PITTSBURGH (KDKA) — Every year, Alzheimer’s disease robs thousands of Americans of their memories, their abilities, their lives. There’s no cure, and only a handful of ways to treat it.
But researchers now are working on a way to potentially stop the disease before it starts.
For people with Alzheimer’s, pills and patches to slow the progression are the only options.
“Unfortunately, most of the treatments that have been tried have not stopped or even substantially delayed the progression,” says Carol Schramke, Ph.D., a neuropsychologist at Allegheny General Hospital.
But what if there was a way to keep the disease from developing? Research points to an intravenous possibility. It’s called IVIG.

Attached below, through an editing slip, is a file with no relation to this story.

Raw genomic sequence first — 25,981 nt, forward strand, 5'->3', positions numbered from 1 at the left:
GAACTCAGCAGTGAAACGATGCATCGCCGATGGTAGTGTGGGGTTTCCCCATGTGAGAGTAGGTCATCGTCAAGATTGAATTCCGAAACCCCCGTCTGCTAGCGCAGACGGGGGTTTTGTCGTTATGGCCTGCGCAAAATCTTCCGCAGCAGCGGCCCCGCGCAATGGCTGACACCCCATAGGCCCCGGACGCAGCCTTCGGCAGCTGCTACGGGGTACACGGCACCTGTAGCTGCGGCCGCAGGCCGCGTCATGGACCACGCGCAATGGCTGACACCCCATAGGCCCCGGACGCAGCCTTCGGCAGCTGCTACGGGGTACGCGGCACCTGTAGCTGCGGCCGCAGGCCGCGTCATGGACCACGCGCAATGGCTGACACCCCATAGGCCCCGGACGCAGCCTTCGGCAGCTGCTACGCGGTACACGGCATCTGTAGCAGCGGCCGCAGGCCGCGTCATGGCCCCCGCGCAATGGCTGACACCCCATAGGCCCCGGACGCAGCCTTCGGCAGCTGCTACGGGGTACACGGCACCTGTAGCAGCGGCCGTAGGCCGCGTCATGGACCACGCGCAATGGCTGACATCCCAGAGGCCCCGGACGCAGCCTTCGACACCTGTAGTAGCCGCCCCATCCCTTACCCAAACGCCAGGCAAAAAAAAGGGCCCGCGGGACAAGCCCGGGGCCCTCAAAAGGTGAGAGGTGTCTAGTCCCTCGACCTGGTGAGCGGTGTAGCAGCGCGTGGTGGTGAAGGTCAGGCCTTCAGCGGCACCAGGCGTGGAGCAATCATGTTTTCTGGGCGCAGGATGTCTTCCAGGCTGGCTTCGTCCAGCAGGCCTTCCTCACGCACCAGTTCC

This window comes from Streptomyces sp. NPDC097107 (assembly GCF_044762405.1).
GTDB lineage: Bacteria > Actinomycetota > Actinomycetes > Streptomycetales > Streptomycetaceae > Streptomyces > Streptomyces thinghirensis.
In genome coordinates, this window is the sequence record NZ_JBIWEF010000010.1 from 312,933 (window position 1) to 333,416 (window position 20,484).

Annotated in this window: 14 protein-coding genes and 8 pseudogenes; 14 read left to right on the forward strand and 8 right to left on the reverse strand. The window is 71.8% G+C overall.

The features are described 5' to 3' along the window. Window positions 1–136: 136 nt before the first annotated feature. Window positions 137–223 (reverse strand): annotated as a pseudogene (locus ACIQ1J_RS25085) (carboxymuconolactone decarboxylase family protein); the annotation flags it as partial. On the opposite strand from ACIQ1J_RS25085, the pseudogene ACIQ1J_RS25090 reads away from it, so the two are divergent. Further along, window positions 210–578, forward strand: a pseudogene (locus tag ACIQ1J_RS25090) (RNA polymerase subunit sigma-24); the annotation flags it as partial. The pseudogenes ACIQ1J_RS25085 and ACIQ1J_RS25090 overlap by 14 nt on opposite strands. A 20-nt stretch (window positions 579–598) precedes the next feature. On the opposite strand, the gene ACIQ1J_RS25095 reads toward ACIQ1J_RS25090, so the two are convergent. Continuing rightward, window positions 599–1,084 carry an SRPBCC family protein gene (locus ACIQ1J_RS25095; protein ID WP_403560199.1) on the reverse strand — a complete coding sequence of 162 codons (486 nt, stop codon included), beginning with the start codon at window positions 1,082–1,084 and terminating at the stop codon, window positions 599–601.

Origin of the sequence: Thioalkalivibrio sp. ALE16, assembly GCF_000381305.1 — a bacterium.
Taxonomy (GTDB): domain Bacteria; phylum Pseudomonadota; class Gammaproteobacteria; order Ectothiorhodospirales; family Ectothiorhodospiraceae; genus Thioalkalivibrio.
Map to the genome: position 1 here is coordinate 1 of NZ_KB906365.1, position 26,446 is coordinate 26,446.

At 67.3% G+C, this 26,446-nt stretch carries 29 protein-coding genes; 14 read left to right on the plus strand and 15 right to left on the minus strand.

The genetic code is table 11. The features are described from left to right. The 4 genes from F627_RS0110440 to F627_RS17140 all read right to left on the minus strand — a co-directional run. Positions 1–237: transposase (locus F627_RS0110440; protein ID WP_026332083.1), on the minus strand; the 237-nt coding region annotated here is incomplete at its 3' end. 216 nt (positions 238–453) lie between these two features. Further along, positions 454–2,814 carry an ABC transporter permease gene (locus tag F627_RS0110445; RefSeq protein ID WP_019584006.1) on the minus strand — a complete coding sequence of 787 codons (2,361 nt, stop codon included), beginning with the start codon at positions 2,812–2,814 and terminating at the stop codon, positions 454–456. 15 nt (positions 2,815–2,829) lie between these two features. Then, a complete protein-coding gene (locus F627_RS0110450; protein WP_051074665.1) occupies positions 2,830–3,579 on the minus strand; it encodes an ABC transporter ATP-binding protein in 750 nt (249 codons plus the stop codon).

IVIG is intravenous immunoglobulin. It’s a blood product, an immune system product, essentially a solution of antibodies given intravenously.
It’s thought to block the protein that tangles in the brains of people with Alzheimer’s disease.
In a study, 50 patients, ages 50 to 84, at risk for the illness got either IVIG or saline solution every two weeks. Those who received IVIG showed less brain shrinkage and did better on memory and thinking tests up to a year later.
“It only helps for a limited amount of time, and so you have to keep treating people over and over again,” says Schramke.
At two years, though, the effect faded.
“The main downside is that it’s very, very expensive,” Schramke said. “If it is a very small effect, is that where you want to put your resources?
At this point, the study findings have to be duplicated, and the appropriate dose and frequency have to be worked out.